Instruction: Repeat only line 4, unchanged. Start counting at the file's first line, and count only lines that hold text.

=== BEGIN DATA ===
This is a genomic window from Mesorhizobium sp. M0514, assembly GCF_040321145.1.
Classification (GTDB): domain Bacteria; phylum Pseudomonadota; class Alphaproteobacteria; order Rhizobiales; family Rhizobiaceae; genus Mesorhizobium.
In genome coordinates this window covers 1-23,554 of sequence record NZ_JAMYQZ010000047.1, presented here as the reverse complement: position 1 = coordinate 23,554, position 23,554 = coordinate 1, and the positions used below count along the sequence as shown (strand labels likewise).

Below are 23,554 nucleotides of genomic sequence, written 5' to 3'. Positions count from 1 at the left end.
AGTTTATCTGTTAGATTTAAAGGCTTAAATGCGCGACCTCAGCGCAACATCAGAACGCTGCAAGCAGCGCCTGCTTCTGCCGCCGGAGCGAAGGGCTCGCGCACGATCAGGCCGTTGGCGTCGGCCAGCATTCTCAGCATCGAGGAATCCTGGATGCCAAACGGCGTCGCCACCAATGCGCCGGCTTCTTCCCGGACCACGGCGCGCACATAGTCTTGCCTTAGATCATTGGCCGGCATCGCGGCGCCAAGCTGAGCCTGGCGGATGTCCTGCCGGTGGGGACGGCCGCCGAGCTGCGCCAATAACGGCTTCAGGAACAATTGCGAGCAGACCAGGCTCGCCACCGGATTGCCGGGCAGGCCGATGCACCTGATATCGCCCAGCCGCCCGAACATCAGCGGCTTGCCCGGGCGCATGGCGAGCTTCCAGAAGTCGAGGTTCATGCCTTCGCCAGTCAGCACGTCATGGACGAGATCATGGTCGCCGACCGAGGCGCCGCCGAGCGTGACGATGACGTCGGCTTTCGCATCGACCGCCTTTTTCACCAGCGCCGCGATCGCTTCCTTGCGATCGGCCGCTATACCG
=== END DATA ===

Below are 23,554 nucleotides of genomic sequence, written 5' to 3'. Positions count from 1 at the left end.